Newsworthiness: The media must return to the roots of a free press

  • Stevenson High School teacher and student newspaper adviser Dean Bradshaw, third row far right, with members of the 2016-17 Statesman newspaper staff.

    Stevenson High School teacher and student newspaper adviser Dean Bradshaw, third row far right, with members of the 2016-17 Statesman newspaper staff. Courtesy of Dean Bradshaw

 
By Dean Bradshaw
Stevenson High School teacher and student newspaper adviser
Posted10/5/2017 6:00 AM

Newsworthiness too often comes down to ratings and sales. Ratings- and sales-driven coverage has led to more echo chambers of hyper-partisanism, fast food empty calorie stories of celebrity scandals and tragic event saturation.

These trends have opened the door to more vocal media criticism and skepticism. The media can reverse this trend by coming back to the roots of a free press.

                                                                                                                                                                                                                       
 

News must be timely but also timeless. While news has no friend or foe or agenda, it does have impact.

Regardless of flavor of the month celebrity or political point of view or even possible impact on sales, important stories present themselves by declaring their impact on humanity.

It is the job of the journalist to help a reader understand that impact.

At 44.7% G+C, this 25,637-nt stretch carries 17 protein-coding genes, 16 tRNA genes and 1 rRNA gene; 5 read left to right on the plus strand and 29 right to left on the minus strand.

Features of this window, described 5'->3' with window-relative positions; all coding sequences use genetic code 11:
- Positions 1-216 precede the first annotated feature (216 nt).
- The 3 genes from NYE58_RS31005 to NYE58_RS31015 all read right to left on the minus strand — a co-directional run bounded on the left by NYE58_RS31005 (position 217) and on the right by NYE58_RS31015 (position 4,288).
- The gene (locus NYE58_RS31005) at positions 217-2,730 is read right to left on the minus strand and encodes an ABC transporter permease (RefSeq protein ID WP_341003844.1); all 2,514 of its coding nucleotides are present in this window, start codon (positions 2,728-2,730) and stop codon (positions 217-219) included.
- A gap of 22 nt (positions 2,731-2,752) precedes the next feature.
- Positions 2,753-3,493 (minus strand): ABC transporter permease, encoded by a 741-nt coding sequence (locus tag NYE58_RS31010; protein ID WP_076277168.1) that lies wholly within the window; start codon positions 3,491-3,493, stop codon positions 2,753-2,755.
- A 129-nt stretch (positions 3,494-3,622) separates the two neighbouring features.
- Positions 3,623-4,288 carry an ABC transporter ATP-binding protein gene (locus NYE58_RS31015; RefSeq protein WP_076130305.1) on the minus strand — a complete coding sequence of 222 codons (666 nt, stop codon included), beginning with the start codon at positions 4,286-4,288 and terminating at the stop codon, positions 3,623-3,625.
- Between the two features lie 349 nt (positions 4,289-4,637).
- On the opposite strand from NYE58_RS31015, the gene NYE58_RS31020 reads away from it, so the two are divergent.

A journalist does not interpret news but provides context for the events of the day. If the news is controversial, journalism doesn't just confirm what either side is expected to hear but uses research and balance to educate.

If the news is tragic, journalism doesn't just inform us of numbers but also tells us of the people behind those statistics.

Warren Buffett said "The smarter the journalists are, the better off society is. (For) to a degree, people read the press to inform themselves -- and the better the teacher, the better the student body."

Furthering Mr. Buffett's analogy, ambitious students are curious and seek teachers who challenge their preconceptions.

Journalists need to reach for the highest standards of ethics with balance and thorough research. Readers need to do the same.

Journalism, like education, needs engagement of all parties.

0 Comments
                                                                                                                                                                                                                       
 
Article Comments ()
Guidelines: Keep it civil and on topic; no profanity, vulgarity, slurs or personal attacks. People who harass others or joke about tragedies will be blocked. If a comment violates these standards or our terms of service, click the X in the upper right corner of the comment box. To find our more, read our FAQ.